Michelle Smith Pac-12 Women’s Basketball Feature: UCLA's Michaela Onyenwere
Michaela Onyenwere has learned to adapt.
She used to be a paper note-taker, thought the information stuck in her brain a little better when she wrote it down during class.
But now, taking her online classes remotely, she’s embraced the merits of laptop notes.
“It’s just a lot easier,” said the UCLA Bruins senior forward.
A lot of things have been adapted this season for Onyenwere, her teammates and coaches, as they have been for pretty much every team across the country.
“I just feel lucky to be playing,” Onyenwere said. “There have been a lot of unknowns, but I’m proud of what we’ve accomplished so far. We’ve been resilient and we’ve sacrificed a lot to be here.”
There is no question that this isn’t the senior season that Onyenwere imagined after what she calls “the best three years of my life” at UCLA.
“She will definitely tell you this isn’t what she signed up for,” said UCLA coach Cori Close.
But the Colorado native with the powerful, athletic game is making the best of the situation for a Bruins team that is 5-2 in the Pac-12, 7-2 overall and ranked No. 8 in the country. And Onyenwere, with her 18.7 point scoring average and 8.4 rebounds a game, is looking like an All-American candidate and a top WNBA draft pick, should she decide that this will be her final collegiate season.
Close said that Onyenwere is “finding her momentum this season.”
“I think she started a little slowly, but I feel like she is finding her way,” Close said.
Onyenwere has been orienting herself to a new reality since the end of last season, when the NCAA Tournament was canceled and players were sent home to shelter-in-place.
“To have all that time, I didn’t know what to do with myself,” Onyenwere said. “Usually, I had practice and meetings and class and I was really missing having that routine at school. As time went out, it felt kind of freeing. And then I started to feel like I wanted to get back to some sort of structure.”
Onyenwere is taking the final classes for her undergraduate degree. But whether she is playing in her final college season is still to be determined. The NCAA has offered winter sports athletes an extra year of eligibility due to the pandemic. She, like other seniors around the country, is seriously considering whether she might want to return for a fifth season.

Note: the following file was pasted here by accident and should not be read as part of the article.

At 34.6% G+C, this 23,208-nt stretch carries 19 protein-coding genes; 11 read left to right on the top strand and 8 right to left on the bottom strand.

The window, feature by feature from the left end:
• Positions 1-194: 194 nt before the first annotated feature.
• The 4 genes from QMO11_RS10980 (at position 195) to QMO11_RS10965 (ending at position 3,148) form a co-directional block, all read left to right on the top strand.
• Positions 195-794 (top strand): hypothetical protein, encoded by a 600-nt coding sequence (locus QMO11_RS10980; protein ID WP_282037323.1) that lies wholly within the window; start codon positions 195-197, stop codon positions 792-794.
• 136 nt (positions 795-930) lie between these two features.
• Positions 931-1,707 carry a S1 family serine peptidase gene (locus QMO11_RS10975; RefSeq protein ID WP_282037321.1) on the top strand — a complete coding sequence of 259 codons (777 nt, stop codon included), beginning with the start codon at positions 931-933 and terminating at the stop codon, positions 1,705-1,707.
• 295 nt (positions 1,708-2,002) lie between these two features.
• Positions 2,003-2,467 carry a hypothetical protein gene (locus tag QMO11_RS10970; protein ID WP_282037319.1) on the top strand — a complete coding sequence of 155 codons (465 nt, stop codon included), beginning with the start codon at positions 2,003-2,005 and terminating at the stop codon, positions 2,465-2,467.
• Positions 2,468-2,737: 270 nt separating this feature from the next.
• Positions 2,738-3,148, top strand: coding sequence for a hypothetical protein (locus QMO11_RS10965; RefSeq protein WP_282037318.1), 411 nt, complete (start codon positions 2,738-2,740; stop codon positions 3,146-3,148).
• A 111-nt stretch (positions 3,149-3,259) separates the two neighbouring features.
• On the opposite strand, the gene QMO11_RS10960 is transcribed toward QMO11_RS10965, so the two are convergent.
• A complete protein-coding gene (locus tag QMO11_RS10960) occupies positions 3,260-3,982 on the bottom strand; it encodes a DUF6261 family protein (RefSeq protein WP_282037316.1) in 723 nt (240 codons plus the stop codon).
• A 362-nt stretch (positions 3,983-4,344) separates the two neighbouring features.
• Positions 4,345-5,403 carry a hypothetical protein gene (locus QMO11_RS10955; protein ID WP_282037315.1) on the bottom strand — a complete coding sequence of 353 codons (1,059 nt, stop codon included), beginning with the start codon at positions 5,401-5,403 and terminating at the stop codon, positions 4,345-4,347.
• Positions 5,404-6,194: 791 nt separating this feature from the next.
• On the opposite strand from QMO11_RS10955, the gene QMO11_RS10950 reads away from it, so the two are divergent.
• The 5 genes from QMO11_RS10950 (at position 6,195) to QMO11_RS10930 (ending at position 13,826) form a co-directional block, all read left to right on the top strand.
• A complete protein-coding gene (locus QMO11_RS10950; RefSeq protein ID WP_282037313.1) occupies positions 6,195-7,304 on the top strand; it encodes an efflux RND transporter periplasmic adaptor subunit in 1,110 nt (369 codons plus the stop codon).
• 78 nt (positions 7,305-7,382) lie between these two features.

“First and foremost, I commend the NCAA for making that decision. It’s been such a weird college experience this year,” Onyenwere said. “I know I feel like I’m not getting the most out of it because of the way it’s going.”
Onyenwere has an opportunity to get her masters degree if she stays another year. She also has an opportunity to be a high draft pick in the WNBA.
“Do I pursue my professional career, or potentially stay and have the opportunity of a lifetime to get my masters at UCLA,” Onyenwere said. “This will never happen in another year. But it’s also an amazing opportunity to be a part of the WNBA, and join a league doing amazing things. That’s the wrestle.”
Onyenwere doesn’t want to talk about it much. She said she wants to “live in the moment, since this might be my last year.”
Close said that she and assistant coach Shannon Perry-LeBeauf have dinner with Onyenwere once a month as a kind of check-in.
“There is no pressure on her from us, we just want to know how we can support her,” Close said. “I know it’s difficult for her. It’s a big decision.”
Onyenwere said she has been talking to her mother, as well as her former AAU coach. But that she hasn’t felt overwhelmed by it. She knows she will have a narrow window to make her decision when the season ends.
“I can’t sit and dwell on everything that’s happened this year, even though this is not what I signed up for,” Onyenwere said. “I definitely feel lucky to be health and to be able to play. I’m focusing on that.”